Finding art for an article or report involves much more than selecting an image that best matches the content. Designers have to consider a number of factors: What are the company’s brand guidelines? What has been used for similar recent pieces? What are the authors’ preferences? Does photography or illustration better lend itself to the subject?
I spoke with my design colleagues Erik, Jake, Justin, and Ugnė—and weighed in myself—about how to balance these considerations and find inspiration when stuck.
What are the first things you consider when starting an art search?
Justin: The first thing I consider is what art the company used for previous pieces within the same practice or for related topics. I appreciate consistency and prefer art to match closely within a specific topic or theme. If the piece calls for something outside of the standard, then I push to improve on the visuals if possible. I find it important to read through the content to get a clear understanding of the story, and then I compare the content to provided keywords and align both for the best results.
Ugnė: Without fully understanding the main takeaways or keywords, it’s much harder to find something that fits the tone of the work. And a poorly picked art selection can discredit the content alongside it. So I start by trying to understand the core meaning of the content. I read everything first and then focus on the headers and callouts that are referenced most often.
Katie: If the art search is for a topic that I’m not familiar with, I’ll head over to Google and do an image search of the keywords so I know generally what to look for. This gives me a bit of a head start when I get to the stock image websites we use. Besides that, I try to use choose photography that uses “good” design principles—such as composition, balance, and a clear focal point. My favorite art searches tend to be the ones where we have a bit more freedom in choosing imagery because we can use our knowledge and experience to pick the best possible visuals for the content.
What are the biggest challenges? Do you have a trick for spicing up your search when you’re stuck?
Jake: Among the thousands of photos that come back from a search, about 10 to 20 are striking and unique. So just weeding through all the results to find photos that are genuine and natural can be a challenge. By pairing “dynamic” and “dramatic” with the other search terms, I am often able to find photography that is striking in composition and color and that conveys a feeling or mood.
Katie: Similar to Jake, I find the biggest challenge to be finding stock imagery that doesn’t look like the stereotype of stock imagery. I am sometimes genuinely caught off guard by how ridiculous the options are. My secrets are adding “abstract” to the search, checking the other images by the same artist, and rereading the article for potential new search terms.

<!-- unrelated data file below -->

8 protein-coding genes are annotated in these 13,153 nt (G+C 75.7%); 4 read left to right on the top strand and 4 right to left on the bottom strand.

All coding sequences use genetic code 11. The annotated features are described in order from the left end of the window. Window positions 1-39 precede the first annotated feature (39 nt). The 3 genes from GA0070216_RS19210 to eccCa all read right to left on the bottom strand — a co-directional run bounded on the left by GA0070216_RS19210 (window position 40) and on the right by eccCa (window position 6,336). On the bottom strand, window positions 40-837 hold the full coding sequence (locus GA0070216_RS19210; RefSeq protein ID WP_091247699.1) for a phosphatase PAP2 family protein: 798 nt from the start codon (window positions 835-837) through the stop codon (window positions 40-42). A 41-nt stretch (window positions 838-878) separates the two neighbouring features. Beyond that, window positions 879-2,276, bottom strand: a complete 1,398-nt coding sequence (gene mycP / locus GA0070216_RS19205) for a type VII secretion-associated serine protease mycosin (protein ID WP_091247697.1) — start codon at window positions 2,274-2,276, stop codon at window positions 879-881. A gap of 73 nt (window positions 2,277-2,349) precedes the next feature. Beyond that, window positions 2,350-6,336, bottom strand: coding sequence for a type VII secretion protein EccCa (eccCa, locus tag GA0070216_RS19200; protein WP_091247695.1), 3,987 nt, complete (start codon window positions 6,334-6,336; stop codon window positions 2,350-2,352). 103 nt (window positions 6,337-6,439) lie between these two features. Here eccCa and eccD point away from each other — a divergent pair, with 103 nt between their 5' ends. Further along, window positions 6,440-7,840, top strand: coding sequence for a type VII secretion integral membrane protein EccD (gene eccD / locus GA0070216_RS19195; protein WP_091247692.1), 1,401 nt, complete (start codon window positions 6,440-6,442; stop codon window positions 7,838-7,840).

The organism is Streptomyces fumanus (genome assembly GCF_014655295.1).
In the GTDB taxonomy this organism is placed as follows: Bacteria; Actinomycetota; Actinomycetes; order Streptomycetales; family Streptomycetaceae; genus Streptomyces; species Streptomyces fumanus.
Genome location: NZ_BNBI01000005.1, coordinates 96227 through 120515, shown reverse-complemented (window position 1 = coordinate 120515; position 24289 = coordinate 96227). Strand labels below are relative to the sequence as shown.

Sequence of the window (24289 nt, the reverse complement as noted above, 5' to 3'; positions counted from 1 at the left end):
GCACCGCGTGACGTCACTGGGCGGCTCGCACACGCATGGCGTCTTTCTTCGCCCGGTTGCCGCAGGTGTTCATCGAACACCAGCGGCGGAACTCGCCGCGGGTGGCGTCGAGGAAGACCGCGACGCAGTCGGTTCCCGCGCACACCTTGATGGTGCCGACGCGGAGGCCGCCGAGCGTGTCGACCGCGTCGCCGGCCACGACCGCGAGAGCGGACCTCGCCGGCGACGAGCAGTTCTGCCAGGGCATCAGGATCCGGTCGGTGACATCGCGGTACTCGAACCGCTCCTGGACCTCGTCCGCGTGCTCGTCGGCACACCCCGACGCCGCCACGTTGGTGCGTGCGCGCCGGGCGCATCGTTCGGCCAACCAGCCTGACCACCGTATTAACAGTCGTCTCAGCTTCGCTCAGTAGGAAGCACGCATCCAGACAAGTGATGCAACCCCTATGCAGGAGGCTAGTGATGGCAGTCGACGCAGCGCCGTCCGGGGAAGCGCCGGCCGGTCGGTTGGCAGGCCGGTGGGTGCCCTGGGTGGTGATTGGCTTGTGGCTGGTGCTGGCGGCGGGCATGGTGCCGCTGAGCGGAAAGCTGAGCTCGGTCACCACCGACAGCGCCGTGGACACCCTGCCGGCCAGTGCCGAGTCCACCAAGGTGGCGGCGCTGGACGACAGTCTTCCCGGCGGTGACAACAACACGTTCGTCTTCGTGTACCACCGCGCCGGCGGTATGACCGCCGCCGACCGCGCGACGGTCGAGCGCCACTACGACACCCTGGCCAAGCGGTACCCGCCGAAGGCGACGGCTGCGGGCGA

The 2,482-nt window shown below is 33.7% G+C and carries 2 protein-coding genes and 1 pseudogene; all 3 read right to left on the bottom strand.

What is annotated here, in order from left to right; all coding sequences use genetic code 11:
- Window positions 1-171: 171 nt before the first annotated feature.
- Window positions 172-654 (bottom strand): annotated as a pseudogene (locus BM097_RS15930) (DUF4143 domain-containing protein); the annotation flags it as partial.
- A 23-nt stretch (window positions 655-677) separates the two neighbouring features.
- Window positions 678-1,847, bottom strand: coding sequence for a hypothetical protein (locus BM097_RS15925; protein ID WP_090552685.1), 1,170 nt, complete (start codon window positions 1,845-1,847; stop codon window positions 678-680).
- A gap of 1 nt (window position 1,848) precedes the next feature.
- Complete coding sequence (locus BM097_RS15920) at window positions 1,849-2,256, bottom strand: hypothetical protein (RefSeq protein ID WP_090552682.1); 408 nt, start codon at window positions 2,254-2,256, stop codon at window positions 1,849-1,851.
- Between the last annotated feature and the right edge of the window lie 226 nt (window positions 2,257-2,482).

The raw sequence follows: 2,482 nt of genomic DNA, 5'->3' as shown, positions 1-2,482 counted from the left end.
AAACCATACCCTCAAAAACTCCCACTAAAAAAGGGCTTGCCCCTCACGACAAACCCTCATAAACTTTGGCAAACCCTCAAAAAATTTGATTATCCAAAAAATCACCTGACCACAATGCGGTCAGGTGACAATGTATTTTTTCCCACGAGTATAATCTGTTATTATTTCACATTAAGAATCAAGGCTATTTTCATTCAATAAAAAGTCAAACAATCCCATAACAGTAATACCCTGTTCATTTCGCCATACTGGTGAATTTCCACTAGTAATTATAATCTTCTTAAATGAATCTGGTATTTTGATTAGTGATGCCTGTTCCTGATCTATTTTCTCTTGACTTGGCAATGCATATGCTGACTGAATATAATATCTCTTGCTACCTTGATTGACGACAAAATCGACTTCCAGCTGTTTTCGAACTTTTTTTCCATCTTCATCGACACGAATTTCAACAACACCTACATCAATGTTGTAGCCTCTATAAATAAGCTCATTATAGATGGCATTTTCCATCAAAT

Ugnė: The best advice I have for mental blocks is to use a thesaurus to find synonyms for the terms used most often in a piece of content. This helps you see similar contexts and related terms that are a little farther away from what you’ve been focusing on. Getting stuck is almost like having a word on the tip of your tongue. Thinking about other topics can help nudge the perfect idea loose.
Erik: I also like to search for synonyms of the subject or key words and to pair these words with different adjectives. For instance, if “remote work” doesn’t yield good results, I’ll try stronger, more specific concepts, such as “youth working on a computer from home” or “remote business meeting.”
How do you feel about photography versus illustration? Do they convey different messages?
Jake: I think both serve a purpose, and the content should guide what we go with. Illustrations are incredibly helpful for specific subjects, such as a process or step-by-step action, which a photo might not evoke. For vague or abstract topics, such as moods like “melancholy” or “sadness,” photos can usually represent the content best. Additionally, the choice between photos and illustrations depends on the layout design. Some photographs can’t be cut and need to stay inside a certain shape, whereas illustrations have a more organic shape that is easier to work with in a layout or white space.
Justin: I regularly use photography for pieces that are more grounded in a focus on a specific part of an industry or when the topic is more serious, such as natural disasters. In these instances, illustrations might feel a bit too playful and light. I often find myself preferring to search for illustrations of people and abstract objects because they provide a larger variation of options for similar themes within a search. Illustrations can also be adjusted to fit an organization’s brand or created from scratch to adhere to a specific vision I have in mind.
Do you prefer either photography or illustration over the other?
Katie: I prefer illustration every time. I think it’s easier to find illustrations that don’t look cheesy or staged. They also bring an element of abstraction to a potentially dense article and are often unexpected or unusual—especially in corporate business publications. I think they catch more people’s attention.
Jake: I love a mix of both photography and illustration when working on a publication. It creates a rhythm throughout a piece that keeps the design from getting stale.
Ugnė: Both photography and illustration have essential roles—most of the time, the art style should balance the complexity of the work. Like most design decisions, my choice for photography or illustration is dependent on how other variables are interacting with each other and how the addition of a photo or illustration could improve the clarity of—and not hinder or distract from—the overall message.